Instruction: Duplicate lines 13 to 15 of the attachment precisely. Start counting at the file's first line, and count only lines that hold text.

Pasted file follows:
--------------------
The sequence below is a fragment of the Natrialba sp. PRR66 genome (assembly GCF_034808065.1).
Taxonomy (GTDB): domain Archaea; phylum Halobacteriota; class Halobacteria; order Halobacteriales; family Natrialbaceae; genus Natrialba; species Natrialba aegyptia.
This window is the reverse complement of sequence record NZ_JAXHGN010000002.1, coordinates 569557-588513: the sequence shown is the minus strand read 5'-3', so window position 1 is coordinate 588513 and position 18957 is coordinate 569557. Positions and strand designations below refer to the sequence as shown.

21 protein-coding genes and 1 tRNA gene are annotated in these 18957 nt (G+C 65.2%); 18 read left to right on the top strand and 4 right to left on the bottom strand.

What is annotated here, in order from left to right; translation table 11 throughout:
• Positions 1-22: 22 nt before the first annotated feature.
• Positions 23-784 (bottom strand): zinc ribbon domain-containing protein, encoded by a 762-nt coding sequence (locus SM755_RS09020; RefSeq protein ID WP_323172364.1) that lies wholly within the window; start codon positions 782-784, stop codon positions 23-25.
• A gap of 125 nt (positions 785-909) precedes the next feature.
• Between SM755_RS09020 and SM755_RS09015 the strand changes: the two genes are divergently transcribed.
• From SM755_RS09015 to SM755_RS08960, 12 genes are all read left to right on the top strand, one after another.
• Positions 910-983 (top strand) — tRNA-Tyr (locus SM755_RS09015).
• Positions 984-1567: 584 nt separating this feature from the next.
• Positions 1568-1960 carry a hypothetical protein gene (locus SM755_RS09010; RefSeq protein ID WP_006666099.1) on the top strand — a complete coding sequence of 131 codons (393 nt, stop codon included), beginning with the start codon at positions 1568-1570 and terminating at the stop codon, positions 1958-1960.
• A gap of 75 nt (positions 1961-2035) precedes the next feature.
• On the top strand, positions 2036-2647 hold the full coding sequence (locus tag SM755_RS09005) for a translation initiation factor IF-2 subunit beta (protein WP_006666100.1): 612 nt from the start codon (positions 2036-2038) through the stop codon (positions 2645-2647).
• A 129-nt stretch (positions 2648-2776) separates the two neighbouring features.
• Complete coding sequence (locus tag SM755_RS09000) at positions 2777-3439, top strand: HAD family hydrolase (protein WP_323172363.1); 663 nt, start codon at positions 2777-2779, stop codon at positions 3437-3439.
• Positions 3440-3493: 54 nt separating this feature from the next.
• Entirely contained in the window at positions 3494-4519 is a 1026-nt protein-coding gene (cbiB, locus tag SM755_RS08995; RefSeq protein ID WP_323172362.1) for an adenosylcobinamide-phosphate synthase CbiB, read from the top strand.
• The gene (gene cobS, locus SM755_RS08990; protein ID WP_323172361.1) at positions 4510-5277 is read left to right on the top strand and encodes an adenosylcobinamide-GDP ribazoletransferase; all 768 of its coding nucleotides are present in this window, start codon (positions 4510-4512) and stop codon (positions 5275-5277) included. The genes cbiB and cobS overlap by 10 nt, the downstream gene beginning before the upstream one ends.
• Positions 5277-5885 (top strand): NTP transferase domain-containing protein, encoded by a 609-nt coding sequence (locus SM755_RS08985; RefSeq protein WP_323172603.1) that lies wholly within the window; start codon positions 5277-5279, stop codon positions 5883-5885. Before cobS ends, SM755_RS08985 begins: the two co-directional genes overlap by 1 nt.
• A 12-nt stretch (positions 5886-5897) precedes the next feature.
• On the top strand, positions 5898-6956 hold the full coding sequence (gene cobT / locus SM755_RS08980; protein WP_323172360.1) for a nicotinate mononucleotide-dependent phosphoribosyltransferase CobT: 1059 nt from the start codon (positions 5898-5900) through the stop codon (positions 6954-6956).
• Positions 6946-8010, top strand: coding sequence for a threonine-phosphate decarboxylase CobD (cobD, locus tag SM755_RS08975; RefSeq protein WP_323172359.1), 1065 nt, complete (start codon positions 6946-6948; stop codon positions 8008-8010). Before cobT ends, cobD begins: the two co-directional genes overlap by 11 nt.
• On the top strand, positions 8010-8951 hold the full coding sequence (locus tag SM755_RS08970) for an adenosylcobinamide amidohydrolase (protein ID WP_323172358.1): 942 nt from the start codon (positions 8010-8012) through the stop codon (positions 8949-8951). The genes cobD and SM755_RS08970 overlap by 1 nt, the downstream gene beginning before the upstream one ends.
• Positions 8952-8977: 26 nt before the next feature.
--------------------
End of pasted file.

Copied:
• Positions 1568-1960 carry a hypothetical protein gene (locus SM755_RS09010; RefSeq protein ID WP_006666099.1) on the top strand — a complete coding sequence of 131 codons (393 nt, stop codon included), beginning with the start codon at positions 1568-1570 and terminating at the stop codon, positions 1958-1960.
• A gap of 75 nt (positions 1961-2035) precedes the next feature.
• On the top strand, positions 2036-2647 hold the full coding sequence (locus tag SM755_RS09005) for a translation initiation factor IF-2 subunit beta (protein WP_006666100.1): 612 nt from the start codon (positions 2036-2038) through the stop codon (positions 2645-2647).